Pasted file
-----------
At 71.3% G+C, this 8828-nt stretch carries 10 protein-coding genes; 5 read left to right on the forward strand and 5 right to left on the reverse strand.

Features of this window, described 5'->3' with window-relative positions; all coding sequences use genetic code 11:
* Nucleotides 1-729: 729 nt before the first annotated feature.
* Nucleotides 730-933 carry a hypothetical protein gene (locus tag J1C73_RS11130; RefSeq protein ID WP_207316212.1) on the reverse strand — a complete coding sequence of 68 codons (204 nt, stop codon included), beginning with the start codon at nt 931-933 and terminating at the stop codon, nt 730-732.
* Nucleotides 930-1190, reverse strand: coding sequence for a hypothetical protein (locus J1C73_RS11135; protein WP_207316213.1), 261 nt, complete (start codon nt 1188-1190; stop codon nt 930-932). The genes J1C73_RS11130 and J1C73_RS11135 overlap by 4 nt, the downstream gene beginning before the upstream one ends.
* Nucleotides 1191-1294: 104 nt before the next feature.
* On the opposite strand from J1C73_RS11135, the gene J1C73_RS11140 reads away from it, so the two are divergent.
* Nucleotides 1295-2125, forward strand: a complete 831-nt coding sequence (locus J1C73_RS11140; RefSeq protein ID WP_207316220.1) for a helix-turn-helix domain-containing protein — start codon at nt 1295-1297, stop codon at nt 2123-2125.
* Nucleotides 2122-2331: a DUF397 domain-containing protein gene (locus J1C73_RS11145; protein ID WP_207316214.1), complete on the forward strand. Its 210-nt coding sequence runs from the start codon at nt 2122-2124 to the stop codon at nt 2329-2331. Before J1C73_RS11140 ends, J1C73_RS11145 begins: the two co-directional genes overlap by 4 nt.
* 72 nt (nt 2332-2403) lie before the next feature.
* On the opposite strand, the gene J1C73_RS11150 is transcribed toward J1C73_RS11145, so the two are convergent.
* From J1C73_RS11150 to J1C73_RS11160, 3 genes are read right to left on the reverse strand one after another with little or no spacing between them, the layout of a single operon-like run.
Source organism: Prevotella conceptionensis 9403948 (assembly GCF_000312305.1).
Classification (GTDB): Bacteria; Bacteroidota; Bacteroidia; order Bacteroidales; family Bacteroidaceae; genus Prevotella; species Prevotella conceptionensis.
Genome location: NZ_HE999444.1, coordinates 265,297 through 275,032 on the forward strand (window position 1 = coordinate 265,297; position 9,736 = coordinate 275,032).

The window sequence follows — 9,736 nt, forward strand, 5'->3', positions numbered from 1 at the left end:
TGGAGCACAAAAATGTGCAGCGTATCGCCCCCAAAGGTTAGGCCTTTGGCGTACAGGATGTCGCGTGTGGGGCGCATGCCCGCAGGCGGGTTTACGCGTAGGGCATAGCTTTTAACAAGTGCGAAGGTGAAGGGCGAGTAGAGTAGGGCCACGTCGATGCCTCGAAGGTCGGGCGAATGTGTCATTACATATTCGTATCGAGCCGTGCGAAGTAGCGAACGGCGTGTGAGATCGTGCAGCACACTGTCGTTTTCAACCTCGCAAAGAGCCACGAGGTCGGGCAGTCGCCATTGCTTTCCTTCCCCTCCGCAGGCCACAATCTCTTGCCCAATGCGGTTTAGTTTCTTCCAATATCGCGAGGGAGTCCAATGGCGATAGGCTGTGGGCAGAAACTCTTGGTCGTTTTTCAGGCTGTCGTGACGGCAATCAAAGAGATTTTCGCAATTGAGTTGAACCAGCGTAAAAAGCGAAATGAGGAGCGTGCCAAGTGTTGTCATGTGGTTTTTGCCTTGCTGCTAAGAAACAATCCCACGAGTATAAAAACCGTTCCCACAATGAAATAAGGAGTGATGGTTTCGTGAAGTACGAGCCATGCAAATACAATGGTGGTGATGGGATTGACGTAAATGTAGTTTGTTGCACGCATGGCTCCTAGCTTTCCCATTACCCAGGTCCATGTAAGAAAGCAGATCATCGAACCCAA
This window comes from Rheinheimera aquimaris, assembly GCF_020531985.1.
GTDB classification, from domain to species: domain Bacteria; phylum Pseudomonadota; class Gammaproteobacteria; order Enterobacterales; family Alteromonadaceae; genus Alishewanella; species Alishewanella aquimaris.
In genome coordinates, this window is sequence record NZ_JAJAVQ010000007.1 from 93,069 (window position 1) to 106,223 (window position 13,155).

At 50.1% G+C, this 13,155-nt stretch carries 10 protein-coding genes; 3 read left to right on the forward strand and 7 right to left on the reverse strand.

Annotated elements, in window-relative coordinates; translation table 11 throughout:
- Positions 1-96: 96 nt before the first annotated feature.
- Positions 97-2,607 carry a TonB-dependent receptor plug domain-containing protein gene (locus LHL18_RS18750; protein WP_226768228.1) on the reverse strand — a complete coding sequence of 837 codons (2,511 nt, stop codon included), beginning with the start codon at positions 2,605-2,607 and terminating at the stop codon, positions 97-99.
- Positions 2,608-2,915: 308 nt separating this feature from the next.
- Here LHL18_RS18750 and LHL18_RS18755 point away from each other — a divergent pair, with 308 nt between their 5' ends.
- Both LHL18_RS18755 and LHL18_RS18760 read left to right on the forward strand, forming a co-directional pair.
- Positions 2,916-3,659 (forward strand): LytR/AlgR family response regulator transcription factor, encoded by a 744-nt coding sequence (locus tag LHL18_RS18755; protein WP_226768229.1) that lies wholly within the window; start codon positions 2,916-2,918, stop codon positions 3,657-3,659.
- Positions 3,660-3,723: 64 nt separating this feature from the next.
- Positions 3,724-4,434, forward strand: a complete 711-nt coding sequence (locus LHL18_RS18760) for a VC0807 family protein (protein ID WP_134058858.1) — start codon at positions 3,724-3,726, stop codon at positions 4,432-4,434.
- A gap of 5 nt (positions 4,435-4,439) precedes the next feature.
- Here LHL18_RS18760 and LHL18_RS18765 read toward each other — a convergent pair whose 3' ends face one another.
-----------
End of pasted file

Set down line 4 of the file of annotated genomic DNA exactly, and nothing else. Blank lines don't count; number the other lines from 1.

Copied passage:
* Nucleotides 730-933 carry a hypothetical protein gene (locus tag J1C73_RS11130; RefSeq protein ID WP_207316212.1) on the reverse strand — a complete coding sequence of 68 codons (204 nt, stop codon included), beginning with the start codon at nt 931-933 and terminating at the stop codon, nt 730-732.